But all this has changed. Now, the church’s spiritual condition demands a rethinking of its physical state. Dyer is leading a drive to raise $9,000 by May 31, 2018. If the church hits that mark, it receives $8,000 in funds. All this money will go toward the physical renovation of the building. Such endeavors aren’t cheap, as many pastors know well; the price tag for much-needed chairs is itself about $10,000! But as Dyer will tell you, these are good problems to have, good challenges, conditions sparked by a small congregation in Maine that by God’s mercy is growing once more.
Why Buildings Matter
A few weeks before I came across Dyer’s post, I saw several eloquent—and frustrated—tweets by Presbyterian pastor Duke Kwon. He tweeted a photo of a beautiful edifice in Washington, D.C.: “This is our church building. Soon it’ll be a luxury condominium development. Today, I’m mad about it.” He elaborated on this initial post, pointing out that “physical ‘sanctuaries’—public outposts of the kingdom in a city’s or neighborhood’s commons—are going extinct.” He cited this statistic: “From 2010–15, church sales in the U.S. increased by 100% and church redevelopment projects tripled.” Kwon’s heartfelt tweets drew a strong response on social media and connected with many planters and revitalizers facing similar circumstances.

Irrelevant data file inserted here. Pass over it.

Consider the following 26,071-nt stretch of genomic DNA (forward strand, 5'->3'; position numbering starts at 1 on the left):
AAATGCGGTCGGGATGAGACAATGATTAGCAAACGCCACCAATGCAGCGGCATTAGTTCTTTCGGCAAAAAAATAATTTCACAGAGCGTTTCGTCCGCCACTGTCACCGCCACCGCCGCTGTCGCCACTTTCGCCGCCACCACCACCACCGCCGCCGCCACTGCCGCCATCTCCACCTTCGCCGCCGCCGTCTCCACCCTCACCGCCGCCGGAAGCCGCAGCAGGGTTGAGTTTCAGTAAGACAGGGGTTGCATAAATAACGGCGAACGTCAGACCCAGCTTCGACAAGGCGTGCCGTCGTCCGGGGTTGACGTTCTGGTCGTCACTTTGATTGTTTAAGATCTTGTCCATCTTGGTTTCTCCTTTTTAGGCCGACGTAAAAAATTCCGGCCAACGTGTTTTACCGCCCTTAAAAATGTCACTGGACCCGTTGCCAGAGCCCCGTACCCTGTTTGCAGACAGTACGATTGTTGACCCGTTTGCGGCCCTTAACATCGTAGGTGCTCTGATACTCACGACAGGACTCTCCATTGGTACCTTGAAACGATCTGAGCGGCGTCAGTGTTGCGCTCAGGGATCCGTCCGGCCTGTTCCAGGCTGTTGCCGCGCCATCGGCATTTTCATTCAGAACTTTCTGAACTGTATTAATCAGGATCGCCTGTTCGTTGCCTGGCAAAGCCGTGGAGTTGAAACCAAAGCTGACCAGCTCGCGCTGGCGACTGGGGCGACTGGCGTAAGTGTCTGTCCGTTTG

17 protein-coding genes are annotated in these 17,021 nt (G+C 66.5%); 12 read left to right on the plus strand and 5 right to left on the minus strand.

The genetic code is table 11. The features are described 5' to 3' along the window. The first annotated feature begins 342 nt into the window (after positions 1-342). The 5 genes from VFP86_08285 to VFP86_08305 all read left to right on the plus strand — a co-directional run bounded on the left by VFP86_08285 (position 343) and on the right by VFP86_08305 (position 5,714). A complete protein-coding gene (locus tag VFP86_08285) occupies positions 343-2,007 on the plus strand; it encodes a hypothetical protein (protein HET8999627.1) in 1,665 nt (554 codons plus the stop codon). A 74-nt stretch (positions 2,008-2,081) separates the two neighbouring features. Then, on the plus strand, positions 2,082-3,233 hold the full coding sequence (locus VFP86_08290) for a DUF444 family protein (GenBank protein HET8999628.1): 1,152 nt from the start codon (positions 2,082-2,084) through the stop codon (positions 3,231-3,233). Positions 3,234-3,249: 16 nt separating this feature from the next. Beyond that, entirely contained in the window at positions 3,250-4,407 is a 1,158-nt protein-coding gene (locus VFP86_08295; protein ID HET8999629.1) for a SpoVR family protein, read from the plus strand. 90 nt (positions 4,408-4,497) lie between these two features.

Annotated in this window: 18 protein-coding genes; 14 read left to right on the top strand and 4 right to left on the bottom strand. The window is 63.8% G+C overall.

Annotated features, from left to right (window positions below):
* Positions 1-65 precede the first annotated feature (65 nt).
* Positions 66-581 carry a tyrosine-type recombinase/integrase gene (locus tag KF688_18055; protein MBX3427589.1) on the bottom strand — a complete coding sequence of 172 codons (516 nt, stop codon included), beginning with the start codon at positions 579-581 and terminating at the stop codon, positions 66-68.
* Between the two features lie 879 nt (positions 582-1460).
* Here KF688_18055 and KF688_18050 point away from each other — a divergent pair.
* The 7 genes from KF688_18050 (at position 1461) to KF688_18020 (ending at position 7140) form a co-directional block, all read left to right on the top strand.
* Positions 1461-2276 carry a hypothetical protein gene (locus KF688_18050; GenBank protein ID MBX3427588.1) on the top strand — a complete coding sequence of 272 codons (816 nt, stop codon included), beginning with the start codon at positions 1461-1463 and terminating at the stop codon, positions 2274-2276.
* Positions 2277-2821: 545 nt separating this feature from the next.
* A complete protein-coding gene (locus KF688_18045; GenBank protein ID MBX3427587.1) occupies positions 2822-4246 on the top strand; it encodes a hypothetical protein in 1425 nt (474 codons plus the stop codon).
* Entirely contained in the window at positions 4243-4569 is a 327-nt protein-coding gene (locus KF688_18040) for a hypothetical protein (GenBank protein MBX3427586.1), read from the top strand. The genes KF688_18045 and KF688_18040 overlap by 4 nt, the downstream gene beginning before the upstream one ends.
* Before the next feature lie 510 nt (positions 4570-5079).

The work in Windsor isn’t earth-shattering at this point, especially by the scale some would use. But it is miraculous.
Some might argue that buildings don’t matter, that the early church met in houses, and that we shouldn’t invest in structures, but causes. It’s true, of course, that no congregation has to have a building in which to meet, serve, and worship the Lord. But buildings function as gathering points for the church, and they allow the leadership to focus on the spiritual health of the body, not the chairs that need unfolding (and refolding). This stability aids the membership in untold ways, just as it helps a family to be rooted, not moving ceaselessly from one location to another.
Dyer’s post reminded of the powerful symbolism a building possesses. A small but steadily growing flock, repairing the walls; a people struggling against the winter of secularism, giving sacrificially; a young pastor leading the church not out of the sanctuary, out of the harvest time, but into it. What was Ichabod now seems Immanuel. The glory had departed, and now the Lord and his Spirit are among the flock once more.